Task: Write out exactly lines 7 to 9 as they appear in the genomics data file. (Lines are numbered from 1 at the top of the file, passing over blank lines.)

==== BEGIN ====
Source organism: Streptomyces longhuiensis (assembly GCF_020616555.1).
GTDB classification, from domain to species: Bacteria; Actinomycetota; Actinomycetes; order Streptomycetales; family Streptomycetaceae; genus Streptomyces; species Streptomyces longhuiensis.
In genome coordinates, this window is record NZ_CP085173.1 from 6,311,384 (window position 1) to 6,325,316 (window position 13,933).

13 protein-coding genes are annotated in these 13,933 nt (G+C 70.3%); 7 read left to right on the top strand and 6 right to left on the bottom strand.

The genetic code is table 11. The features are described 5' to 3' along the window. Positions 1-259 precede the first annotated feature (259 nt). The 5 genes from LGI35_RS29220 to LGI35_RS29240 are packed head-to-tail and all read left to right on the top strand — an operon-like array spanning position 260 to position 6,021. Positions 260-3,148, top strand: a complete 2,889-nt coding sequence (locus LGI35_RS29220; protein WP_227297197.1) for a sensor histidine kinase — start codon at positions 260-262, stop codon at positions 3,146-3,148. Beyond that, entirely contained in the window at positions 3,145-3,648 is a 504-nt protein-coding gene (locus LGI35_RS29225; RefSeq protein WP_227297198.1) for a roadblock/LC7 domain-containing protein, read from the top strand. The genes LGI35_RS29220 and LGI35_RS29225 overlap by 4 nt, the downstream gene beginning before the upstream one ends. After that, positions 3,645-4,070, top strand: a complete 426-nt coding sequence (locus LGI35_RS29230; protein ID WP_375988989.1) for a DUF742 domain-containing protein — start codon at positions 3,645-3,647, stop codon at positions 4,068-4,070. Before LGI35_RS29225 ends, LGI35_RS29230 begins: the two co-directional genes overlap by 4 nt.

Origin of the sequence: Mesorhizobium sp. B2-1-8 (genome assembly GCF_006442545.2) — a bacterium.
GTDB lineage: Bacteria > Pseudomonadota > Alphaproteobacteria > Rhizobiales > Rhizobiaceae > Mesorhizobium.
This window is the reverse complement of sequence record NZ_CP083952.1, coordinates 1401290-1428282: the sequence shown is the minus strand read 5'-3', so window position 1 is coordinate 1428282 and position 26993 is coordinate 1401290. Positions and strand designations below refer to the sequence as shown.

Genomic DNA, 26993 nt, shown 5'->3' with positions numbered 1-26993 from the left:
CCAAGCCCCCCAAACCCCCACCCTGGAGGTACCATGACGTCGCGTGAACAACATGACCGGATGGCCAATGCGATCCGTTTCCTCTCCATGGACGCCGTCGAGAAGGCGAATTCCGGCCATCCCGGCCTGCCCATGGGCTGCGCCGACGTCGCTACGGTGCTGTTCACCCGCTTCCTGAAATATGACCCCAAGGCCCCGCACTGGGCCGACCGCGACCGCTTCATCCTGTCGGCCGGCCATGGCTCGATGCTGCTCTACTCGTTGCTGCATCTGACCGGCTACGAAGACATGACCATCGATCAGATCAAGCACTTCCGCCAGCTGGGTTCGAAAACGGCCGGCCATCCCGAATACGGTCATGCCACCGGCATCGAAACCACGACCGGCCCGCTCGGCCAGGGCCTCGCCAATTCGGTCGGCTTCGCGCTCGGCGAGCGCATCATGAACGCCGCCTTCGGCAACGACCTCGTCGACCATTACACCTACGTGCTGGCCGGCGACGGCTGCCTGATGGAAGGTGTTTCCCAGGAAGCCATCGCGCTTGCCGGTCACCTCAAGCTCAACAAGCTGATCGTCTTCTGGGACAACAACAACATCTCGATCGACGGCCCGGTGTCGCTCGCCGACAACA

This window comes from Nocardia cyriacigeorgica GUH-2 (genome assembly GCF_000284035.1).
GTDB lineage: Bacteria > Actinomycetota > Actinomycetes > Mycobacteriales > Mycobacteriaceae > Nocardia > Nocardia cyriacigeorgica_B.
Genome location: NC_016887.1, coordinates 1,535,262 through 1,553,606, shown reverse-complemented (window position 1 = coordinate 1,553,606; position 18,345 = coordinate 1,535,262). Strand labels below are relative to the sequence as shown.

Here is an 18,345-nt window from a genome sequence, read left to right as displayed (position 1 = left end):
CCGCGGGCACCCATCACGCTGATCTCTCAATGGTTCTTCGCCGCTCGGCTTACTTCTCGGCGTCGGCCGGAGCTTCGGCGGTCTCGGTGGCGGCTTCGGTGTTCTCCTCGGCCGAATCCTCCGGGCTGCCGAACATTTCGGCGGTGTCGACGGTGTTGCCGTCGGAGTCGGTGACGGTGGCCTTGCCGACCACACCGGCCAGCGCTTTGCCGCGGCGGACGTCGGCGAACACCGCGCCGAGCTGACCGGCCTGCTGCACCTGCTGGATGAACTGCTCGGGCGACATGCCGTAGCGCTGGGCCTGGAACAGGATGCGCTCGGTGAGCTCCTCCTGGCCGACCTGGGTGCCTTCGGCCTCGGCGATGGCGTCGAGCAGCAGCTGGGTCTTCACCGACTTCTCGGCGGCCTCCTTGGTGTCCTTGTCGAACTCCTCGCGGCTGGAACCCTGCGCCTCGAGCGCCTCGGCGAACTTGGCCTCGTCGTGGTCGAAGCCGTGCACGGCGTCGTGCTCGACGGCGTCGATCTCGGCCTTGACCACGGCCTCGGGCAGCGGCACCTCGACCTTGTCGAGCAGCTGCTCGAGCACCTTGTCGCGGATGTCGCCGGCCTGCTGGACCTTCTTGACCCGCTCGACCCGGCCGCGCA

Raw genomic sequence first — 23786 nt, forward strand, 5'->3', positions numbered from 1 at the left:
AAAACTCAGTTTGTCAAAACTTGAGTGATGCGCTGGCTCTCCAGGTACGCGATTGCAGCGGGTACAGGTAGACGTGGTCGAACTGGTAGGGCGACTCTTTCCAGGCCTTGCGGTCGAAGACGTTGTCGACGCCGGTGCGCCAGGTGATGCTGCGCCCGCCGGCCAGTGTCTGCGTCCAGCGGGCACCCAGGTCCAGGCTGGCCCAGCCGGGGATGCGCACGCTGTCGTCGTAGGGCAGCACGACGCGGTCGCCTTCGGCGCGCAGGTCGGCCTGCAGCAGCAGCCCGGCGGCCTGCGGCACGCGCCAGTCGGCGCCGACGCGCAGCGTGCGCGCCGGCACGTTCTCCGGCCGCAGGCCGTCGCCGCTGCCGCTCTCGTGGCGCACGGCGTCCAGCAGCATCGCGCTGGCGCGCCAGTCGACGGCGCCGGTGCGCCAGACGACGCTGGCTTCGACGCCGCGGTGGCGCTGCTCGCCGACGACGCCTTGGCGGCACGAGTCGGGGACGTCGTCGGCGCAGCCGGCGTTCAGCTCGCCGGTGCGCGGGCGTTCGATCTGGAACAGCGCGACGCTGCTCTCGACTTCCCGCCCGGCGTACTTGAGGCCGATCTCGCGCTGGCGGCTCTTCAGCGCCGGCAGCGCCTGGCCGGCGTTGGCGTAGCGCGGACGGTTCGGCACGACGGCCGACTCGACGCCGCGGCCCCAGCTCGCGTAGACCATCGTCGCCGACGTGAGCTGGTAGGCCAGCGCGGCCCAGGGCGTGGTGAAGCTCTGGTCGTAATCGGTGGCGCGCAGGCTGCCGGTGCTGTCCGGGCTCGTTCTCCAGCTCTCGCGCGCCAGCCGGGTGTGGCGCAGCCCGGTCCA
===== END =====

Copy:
GTDB lineage: Bacteria > Pseudomonadota > Alphaproteobacteria > Rhizobiales > Rhizobiaceae > Mesorhizobium.
This window is the reverse complement of sequence record NZ_CP083952.1, coordinates 1401290-1428282: the sequence shown is the minus strand read 5'-3', so window position 1 is coordinate 1428282 and position 26993 is coordinate 1401290. Positions and strand designations below refer to the sequence as shown.

Genomic DNA, 26993 nt, shown 5'->3' with positions numbered 1-26993 from the left: